1908 – Oakdale Hall – Iowa’s Answer To The White Plague.

Tuberculosis (TB) – also known during the 18th and 19th century as the White Plague or Consumption – was the #1 killer in the world during the early-to-mid 1900’s. Much like COVID-19, TB swept across America at the turn-of-the-century, getting its White Death name from one of its most visible symptoms – a deathly paleness due to the lack of oxygen getting to a person’s lungs.

In the 19th century, TB killed about a quarter of the adult population of Europe. By the late 19th century, 70–90% of the urban populations of Europe and North America were infected with the disease, and about 80% of those individuals who developed active TB died from it. At the time, tuberculosis was also called The Robber of Youth, because the disease had a higher death rate among young people.

Unlike COVID – a virus – TB is a bacterial disease, spreads through infected mucas, and once a person has been exposed, TB attacks the lungs — often resulting in a long and painful battle that results in excessive coughing, chest pains, weight loss, fatigue, and sadly, for most people living prior to 1940 – death. Throughout the 19th and early 20th century, the crippling conditions of this lung disease caused immense fear among healthy Americans, who were terrified of a sickness they didn’t understand.

At the end of the 19th century, doctors were beginning to learn more about the disease. American physician Edward Trudeau, for example, in the 1870’s, became infected and believed he was dying. In an attempt to enjoy the remainder of his life, he traveled to the Adirondack Mountains in New York – where he remarkably recovered! 

Attributing his cure to the fresh air of the mountains, Trudeau built the first American sanatorium in 1885, and that idea became a model for early building design and treatment across the country. In 1882, German physician Robert Koch finally discovered the bacterial causes of TB, but it wasn’t until 1924 when a team of French researchers finally developed a possible treatment. Which now brings us to Iowa City at the turn-of-the-century…

In 1904, deaths from TB in the U.S. were peaking at 188 per 100,000 people, and the only medical solution rested in creating sanatoriums — an isolated hospital meant to separate the infected patients from the public. Sadly, the healing process was long and agonizing, with the only “cure” for this deadly disease – fresh air, plenty of rest, and a good diet. Bed rest was required for all patients, who found themselves often lying on their backs for 24 hours a day!

(JP-027) This postcard picturing Oakdale Hall was mailed in September – only months after this primary TB facility opened in February 1908.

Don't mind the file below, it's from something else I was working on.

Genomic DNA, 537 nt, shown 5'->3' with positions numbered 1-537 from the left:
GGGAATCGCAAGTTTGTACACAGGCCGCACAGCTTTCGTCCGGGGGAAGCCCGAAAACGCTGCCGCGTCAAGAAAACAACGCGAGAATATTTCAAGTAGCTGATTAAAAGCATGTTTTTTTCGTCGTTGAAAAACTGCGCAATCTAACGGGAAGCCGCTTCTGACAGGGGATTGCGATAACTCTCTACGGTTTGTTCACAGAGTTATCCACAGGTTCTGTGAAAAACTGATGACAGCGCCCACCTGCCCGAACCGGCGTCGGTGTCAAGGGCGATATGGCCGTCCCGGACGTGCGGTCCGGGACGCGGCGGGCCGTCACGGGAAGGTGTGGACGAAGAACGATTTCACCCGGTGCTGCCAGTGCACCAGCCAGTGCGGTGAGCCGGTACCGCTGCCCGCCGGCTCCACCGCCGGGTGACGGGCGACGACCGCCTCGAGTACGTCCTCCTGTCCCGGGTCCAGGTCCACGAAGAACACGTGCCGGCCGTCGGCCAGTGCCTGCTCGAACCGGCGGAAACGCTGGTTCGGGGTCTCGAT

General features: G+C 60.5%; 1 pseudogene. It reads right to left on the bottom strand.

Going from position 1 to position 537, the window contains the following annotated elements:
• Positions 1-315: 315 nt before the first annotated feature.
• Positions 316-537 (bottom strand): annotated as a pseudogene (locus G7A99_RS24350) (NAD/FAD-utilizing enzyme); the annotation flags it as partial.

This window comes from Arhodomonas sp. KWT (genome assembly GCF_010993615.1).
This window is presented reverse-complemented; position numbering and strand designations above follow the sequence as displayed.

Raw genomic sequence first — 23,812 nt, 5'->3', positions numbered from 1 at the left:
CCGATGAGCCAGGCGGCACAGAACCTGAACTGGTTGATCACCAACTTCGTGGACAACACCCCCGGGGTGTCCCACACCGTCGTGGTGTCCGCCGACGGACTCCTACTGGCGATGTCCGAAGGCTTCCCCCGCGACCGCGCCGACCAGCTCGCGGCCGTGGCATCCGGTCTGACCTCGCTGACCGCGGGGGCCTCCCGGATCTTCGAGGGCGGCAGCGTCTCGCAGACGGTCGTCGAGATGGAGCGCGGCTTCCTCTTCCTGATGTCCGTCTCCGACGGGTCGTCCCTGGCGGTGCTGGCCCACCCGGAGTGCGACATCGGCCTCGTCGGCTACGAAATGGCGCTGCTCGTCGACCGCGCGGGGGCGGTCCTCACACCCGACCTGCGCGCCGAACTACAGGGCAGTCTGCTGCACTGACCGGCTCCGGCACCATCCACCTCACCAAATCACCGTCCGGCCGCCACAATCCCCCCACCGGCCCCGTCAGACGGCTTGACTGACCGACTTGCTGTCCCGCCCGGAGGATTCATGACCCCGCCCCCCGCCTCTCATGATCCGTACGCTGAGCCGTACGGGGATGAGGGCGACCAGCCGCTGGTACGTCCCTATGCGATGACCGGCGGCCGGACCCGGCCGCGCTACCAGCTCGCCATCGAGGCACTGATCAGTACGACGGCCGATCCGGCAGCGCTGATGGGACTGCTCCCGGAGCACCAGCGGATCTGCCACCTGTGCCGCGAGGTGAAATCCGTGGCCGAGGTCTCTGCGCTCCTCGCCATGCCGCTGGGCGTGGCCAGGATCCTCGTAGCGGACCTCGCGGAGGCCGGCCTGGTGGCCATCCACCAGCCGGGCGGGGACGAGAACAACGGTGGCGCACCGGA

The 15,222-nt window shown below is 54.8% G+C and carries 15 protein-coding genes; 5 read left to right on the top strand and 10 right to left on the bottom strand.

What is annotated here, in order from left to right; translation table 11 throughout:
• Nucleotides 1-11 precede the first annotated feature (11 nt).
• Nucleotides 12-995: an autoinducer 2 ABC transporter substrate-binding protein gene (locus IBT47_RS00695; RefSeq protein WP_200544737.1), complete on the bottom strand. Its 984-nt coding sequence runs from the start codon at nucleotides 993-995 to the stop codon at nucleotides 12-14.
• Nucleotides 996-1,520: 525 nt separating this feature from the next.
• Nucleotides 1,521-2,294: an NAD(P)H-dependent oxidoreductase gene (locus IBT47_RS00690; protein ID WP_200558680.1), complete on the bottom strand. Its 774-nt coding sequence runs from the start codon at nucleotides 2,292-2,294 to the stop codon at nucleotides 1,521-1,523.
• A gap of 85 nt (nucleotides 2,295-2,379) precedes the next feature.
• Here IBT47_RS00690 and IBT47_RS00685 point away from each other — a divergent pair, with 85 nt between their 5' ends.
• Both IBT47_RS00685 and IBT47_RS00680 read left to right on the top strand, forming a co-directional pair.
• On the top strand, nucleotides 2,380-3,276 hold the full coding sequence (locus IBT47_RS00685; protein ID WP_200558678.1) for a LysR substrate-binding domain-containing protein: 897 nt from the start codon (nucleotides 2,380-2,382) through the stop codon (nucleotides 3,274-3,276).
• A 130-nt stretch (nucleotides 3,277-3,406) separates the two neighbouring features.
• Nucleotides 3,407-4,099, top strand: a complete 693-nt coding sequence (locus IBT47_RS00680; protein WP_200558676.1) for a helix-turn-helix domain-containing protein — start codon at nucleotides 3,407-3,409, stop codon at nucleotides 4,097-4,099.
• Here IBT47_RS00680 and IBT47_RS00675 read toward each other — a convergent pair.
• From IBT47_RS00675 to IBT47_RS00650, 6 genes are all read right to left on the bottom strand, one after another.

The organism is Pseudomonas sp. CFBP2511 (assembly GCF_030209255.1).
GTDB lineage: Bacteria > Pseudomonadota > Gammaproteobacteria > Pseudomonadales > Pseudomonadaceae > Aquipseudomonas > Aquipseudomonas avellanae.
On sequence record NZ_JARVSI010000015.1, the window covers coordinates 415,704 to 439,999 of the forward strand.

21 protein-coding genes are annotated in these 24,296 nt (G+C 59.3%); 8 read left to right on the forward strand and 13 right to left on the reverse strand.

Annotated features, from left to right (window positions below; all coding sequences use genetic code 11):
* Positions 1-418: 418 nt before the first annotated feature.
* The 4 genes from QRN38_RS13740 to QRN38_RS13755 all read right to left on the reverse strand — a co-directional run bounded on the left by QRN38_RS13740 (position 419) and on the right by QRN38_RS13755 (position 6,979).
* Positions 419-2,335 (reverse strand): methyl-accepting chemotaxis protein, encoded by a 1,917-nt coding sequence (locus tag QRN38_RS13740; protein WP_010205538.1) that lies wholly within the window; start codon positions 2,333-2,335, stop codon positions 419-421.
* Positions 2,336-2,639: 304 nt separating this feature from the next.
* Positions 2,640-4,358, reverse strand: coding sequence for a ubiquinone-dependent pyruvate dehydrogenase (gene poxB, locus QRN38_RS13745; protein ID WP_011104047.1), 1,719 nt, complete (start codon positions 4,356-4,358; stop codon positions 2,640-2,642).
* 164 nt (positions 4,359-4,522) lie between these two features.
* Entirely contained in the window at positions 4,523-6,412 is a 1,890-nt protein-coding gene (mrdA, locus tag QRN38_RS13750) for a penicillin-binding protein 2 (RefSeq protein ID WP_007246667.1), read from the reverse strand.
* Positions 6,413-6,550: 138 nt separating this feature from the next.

But despite the drawbacks, by 1908, on what is now the University of Iowa Oakdale Campus, state workers built Oakdale Hall Iowa’s largest Tuberculosis Sanatorium – on 280 acres of farmland originally used for cattle-breeding and an orchard. The site – just north of Coralville – was deliberately chosen to be far enough away from populated areas, yet adjacent to an easily-accessed rail line so supplies could be brought in, while doctors could have access to SUI Hospital – which, at the time, was located on Iowa Avenue, just east of Old Capitol. Read more here.


The Cedar Rapids and Iowa City Interurban Railway (CRANDIC) – which opened up rail service between the two cities in 1903 – provided a perfect transportation solution for the sanatorium. Pictured below is the CRANDIC’s Oakdale depot.

Circa 1910 – a lady in a floor-length dress graces the CRANDIC platform at Oakdale, the smallest depot on the route between Iowa City and Cedar Rapids.

The first two TB patients were admitted to Oakdale Hall on February 1, 1908. That number quickly grew to eight, and by year’s end there were 45 patients. Over time, as a partially self-sustaining community, Oakdale Hall and its campus eventually included a power plant, several residential patient and staff buildings, a pharmacy, postal and administrative units, as well as associated facilities to support varied farming operations intended to help sustain the institution, including a large dairy. Additional facilities and more land (220 acres) were added in 1926, expanding Oakdale toward its eventual peak size – during the 1940’s – of 400 beds with over 800 patients.

Tuberculosis created so much fear among passengers on the CRANDIC railroad – which traveled between Iowa City and Cedar Rapids – many riders covered their mouths as they traveled past the hospital – and all Oakdale patients were prohibited from leaving after being admitted.

The treatment philosophy at Oakdale was based on making the patient comfortable while providing a maximum exposure to sunshine and fresh air. Pavilions housed row after row of beds of infected people, with many spending every hour in bed on the screened porches all year round — even during Iowa’s harsh winter weather. As the accompanying image (below) suggests, this even included sleeping in beds with snow on the blankets!

A treatment philosophy requiring “fresh air and plenty of it” influenced design at Oakdale State Tuberculosis Sanatorium opened in February 1908. A nurse tends to a patient buried in bedding. The white stuff at the base of the building is, indeed, snow.

Many staff members lived on the farm in state-provided quarters. Betty Lacina, a former occupational therapist at Oakdale, recalled how her husband took his own precautions. During his short walk from one side of the hospital to his office, he held his breath as he passed patients’ rooms. During the 1940’s, when the hospital was completely full, all departing postcards were actually lacquered to encapsulate – and thus prevent – the supposed spread of the bacteria which causes TB!